Sacco talks school funding formula in North Bergen, debunks Senate Pres. rumors


State Senator (D-32)/North Bergen Mayor Nick Sacco, also a local school official, discussed the state’s school funding formula and debunked a rumor that he would be seeking the state Senate presidency in an interview with Hudson County View.


“One little thought on the school funding formula: we were flatlined again in the budget. So, flatlined means you lost aid: just the cost of living goes up so you’ve lost,” Sacco said during last night’s board of education meeting.

According to figures released by the state Department of Education, the North Bergen Public School district, grades K through 12, received $57,095,133 in total state aid for the 2017-2018 scholastic year – the same number as the 2015-2016 scholastic year.

“And they’re talking about a plan between the governor, the Assembly speaker and the Senate president and my belief is that we should wait for the new governor whose already agreed to the formula we had under [Gov.] Jon Corzine (D) where money follows the child.”

Sacco also called the old plan, where money “follows” underprivileged students, “constitutionally sound,” though even if former U.S. Ambassador to Germany Phil Murphy becomes governor, he stressed that results wouldn’t happen overnight.

Murphy, who has the full support of Sacco and the rest of the Hudson County Democratic Organization, said during a North Bergen Town Hall in January that the old school funding formula was a “sensible” one that just needed to be executed properly.

Speaking one-on-one with Hudson County View, Sacco, also the North Bergen director of secondary and elementary education, explained the money follows the child formula in more detail.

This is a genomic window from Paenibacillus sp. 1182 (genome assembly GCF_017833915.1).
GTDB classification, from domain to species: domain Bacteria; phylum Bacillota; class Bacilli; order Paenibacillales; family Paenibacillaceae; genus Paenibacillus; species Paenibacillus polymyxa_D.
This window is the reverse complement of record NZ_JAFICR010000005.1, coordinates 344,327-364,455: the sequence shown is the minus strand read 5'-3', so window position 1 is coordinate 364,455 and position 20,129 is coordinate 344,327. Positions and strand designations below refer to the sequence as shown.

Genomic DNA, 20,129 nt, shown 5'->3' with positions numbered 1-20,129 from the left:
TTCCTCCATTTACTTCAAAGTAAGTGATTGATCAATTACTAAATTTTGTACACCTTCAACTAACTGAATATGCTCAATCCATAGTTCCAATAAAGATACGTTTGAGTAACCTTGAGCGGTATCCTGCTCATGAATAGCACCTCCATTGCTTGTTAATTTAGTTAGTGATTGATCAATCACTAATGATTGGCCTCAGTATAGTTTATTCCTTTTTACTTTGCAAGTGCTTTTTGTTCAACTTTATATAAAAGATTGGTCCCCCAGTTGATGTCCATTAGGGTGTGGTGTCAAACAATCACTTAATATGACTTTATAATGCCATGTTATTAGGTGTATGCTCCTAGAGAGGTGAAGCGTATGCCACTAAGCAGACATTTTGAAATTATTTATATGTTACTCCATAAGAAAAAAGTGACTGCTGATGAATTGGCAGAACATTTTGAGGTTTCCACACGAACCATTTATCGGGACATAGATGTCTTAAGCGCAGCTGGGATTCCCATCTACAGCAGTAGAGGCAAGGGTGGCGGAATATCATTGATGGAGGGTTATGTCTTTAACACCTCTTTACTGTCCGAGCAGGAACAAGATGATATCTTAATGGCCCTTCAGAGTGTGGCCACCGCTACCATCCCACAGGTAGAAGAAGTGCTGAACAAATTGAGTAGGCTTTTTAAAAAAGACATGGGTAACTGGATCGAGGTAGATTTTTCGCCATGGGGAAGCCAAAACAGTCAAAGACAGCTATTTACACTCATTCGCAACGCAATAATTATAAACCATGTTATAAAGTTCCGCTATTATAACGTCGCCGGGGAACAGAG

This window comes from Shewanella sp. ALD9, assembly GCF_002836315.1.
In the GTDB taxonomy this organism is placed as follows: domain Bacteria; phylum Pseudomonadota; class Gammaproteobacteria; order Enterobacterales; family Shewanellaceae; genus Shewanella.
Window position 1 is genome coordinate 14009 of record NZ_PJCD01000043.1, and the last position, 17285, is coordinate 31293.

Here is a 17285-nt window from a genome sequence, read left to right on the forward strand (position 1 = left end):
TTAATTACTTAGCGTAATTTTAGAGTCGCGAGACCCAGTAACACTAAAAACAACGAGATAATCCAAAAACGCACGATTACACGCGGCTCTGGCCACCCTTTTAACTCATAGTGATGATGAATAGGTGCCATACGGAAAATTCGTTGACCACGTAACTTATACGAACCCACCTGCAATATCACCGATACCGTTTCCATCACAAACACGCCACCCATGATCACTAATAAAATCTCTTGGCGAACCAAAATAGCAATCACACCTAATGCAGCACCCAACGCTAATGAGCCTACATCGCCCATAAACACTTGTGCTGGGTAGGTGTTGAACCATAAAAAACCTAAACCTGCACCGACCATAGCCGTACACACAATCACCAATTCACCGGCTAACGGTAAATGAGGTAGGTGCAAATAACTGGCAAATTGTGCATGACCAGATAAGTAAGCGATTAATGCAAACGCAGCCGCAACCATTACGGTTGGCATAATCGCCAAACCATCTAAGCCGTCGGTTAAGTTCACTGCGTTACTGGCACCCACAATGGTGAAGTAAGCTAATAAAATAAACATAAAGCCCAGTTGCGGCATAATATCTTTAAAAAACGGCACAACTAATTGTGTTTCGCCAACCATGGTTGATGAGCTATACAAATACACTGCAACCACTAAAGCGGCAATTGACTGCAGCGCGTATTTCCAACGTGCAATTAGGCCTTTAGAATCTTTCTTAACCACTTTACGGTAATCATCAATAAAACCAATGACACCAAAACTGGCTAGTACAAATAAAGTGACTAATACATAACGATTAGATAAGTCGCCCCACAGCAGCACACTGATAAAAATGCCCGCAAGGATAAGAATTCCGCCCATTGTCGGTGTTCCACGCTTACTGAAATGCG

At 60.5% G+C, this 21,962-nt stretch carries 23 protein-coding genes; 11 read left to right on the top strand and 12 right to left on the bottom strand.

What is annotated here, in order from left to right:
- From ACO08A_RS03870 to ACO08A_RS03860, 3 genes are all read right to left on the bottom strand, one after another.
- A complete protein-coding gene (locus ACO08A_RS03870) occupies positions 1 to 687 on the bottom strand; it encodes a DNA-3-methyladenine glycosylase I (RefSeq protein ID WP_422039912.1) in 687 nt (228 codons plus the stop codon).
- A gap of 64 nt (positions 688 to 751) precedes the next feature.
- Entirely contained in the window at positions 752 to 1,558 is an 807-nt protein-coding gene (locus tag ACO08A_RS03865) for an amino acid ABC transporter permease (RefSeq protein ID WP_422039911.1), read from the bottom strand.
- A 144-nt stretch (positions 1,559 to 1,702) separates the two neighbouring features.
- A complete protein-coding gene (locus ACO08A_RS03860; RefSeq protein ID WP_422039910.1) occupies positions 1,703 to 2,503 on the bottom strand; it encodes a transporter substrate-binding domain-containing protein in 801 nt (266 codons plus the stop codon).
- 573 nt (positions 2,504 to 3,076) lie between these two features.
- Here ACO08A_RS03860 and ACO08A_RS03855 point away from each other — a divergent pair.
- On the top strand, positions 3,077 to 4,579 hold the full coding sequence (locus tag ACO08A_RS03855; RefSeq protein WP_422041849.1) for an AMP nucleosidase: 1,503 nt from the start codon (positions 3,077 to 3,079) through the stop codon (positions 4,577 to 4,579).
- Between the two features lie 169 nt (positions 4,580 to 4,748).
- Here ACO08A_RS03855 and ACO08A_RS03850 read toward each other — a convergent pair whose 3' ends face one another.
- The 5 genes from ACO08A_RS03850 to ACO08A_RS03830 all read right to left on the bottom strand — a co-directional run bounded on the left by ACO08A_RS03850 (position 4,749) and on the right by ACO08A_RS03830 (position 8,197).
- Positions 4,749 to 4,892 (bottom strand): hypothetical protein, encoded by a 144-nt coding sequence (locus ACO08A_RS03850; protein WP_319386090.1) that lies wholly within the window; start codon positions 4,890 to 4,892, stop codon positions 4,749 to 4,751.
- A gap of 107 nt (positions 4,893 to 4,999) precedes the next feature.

“It got rid of all the Abbotts [school districts], where they just received a blank amount of money, it would be wherever a child who was poor or in need exists: that’s where the money would go,” Sacco said.

“And North Bergen did very well in that formula. In fact, right now, we’re receiving about $39 million less than we should’ve been receiving. But under the Corzine administration, we began to receive a set amount of money every year, like it might have been a $2 million increase because we moved up – you couldn’t afford to fund it completely.”

The school funding formula has been a year-long debate, with NAACP officials worrying that Corzine’s School Funding Reform Act could create racial inequality (h/t The Star-Ledger).

More recently, Jersey City Mayor Steven Fulop and state Senate President Steve Sweeney (D-3) have been at odds over how to move forward on the subject, with Sweeney penning a scathing letter to Fulop last month.

Finally, Sacco shot down rumors that he would pursue the Senate presidency in 2018 (he seeks re-election in the Senate this year).

“I have no idea. People just throw names out,” he began.

“I’ve been around a long time, whoever, the thought that I was gonna go back and forth to Trenton five to seven days a week and spend all my days attending fundraisers … they’re thinking of a Nick Sacco that maybe existed a long, long time ago – not the one here now.”

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